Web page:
Monday, 30 November 2015

Teachers at “chaotic” Tech City free school vote unanimously to strike

The following post is an extract from a Press Release issued by Islington NUT this evening: 

Teachers at “chaotic” free school vote unanimously to strike. 

Strike action was also taken by NUT members at STEM6 in February 2014

Teachers at Tech City, a 16-19 free school formerly known as STEM 6, have voted unanimously to strike for five days before the Xmas holidays in support of their demand for humane and workable performance management and a fair pay policy. (Tuesday 8th, Wednesday 9th, Tuesday 15th, Wednesday 16th and Thursday 17th December).

The aim of the strike is that Aspirations, the academy chain which took over STEM 6 and renamed it at the beginning of September, should agree:

  • to a performance management policy - like the one adopted in large majority of Islington schools – with limits on the number of times a teacher can be observed for performance management purposes each year and reasonable notice of the lesson in which a teacher is going to be observed.
  • to a pay policy which allows teachers to progress up the appropriate pay scale unless they have previously been given reasonable notice that there is scope for improvement as well as adequate time and support to achieve it.

As the Secretary of State for Education, Nicky Morgan, wrote to head teachers last year: ‘There should be no surprises’. At Tech City, in November, staff had some big surprises. More than a third of them were refused incremental pay progression mainly on the grounds that the exam results achieved by the students they taught last year weren’t good enough – even though they had been given no warning last year that this could be the outcome of supposed deficiencies in their teaching; even though they had been given no support in addressing and overcoming these deficiencies; even though it is impossible to reduce the cause of a group of students’ exam results to the teaching of an individual teacher; even though a better explanation of the relatively disappointing overall results achieved by STEM 6 last summer had a whole lot more to do with the chaos which reigned at STEM 6 from the time it was established back in September 2013.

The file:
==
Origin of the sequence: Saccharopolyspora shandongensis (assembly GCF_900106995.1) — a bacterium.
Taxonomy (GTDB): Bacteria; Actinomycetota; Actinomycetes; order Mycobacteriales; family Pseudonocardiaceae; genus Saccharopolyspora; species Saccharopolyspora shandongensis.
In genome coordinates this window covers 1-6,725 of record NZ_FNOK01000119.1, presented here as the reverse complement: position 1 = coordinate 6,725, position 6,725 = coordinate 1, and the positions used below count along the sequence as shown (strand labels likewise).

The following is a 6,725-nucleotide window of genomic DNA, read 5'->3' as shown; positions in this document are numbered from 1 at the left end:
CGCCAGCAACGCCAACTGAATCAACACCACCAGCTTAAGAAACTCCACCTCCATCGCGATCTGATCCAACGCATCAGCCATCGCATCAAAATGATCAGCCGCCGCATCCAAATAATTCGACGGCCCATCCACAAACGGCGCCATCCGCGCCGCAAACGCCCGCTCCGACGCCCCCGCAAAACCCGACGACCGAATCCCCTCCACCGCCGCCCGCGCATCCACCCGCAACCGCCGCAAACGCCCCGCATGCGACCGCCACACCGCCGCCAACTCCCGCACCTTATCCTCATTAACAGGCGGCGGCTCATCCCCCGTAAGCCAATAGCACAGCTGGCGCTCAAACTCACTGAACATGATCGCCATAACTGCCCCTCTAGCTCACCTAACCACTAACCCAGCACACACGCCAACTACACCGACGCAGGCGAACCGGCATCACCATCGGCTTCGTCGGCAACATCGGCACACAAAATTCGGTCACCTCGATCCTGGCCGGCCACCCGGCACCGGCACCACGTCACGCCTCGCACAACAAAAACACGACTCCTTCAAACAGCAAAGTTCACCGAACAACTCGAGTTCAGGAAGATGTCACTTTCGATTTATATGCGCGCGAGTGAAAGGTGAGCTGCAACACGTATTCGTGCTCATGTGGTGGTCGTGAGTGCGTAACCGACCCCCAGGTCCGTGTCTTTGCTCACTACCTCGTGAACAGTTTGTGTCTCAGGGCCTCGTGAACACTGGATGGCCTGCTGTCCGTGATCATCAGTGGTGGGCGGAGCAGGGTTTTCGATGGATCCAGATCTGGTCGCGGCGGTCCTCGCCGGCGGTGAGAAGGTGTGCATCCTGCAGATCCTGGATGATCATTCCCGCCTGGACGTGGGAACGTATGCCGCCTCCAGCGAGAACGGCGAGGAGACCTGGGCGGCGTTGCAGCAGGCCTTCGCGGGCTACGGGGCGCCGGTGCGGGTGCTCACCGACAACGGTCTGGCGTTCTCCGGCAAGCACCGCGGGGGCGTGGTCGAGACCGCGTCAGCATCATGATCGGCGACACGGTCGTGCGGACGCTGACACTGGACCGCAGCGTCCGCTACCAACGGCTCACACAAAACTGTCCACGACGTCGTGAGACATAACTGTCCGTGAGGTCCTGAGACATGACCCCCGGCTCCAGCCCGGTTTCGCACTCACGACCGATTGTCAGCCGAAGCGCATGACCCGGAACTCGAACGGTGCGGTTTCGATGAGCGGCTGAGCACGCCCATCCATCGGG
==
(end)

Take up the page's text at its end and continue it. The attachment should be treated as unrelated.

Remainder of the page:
These are only some of the many complaints the NUT has received from its members at Tech City:

  • The Leadership has been confusing and chaotic from the start. Plans for the session change right up to the last minute and often during the session itself .
  • There is no organisation to Leadership. Instructions have been emailed on the leadership day at 10.41 (sessions start at 10.40) and this is unacceptable for planning.
  • Parents are being contacted to attend “crisis meetings” based on attendance data which is not accurate. Attendance is the biggest issue and blame has been pushed on to teachers by management.
  • I have been denied pay progression despite never having been given performance targets to meet.
  • I found it totally unacceptable that students were told in assembly and informed in the autumn newsletter that the teaching and learning was not to the right standard and that from January onwards it would be addressed with “better teachers”.

Back in September this year, local MP, Emily Thornberry, wrote to the Secretary of State for Education, Nicky Morgan, expressing concerns about developments at what was then STEM 6 calling for ‘urgent action’ to rescue this academy’.
Not entirely satisfied by the response she received from Lord Nash (on behalf of Nicky Morgan) she wrote back to him expressing further concern about ‘considerable difficulties’ at Tech City, including the resignation of seven teachers (half the teaching staff) this term and the ‘little progress towards improving working arrangements and performance management’.

Islington NUT Joint Secretary, Ken Muller, commented:

"These important questions bring in to relief the chaos which has reigned around STEM 6 / Tech City from the start, chaos which has damaged the educational opportunities of the students who have enrolled there and the teachers whose working lives and careers have been blighted by the incompetence of those who are meant to be providing them with support and direction. 

Tech City teachers are being scapegoated, bullied and penalised for the failings of others.
That is why they are reluctantly going on strike – and that is why they deserve the support of colleagues in other schools, their students and their parents and the rest of the local community".

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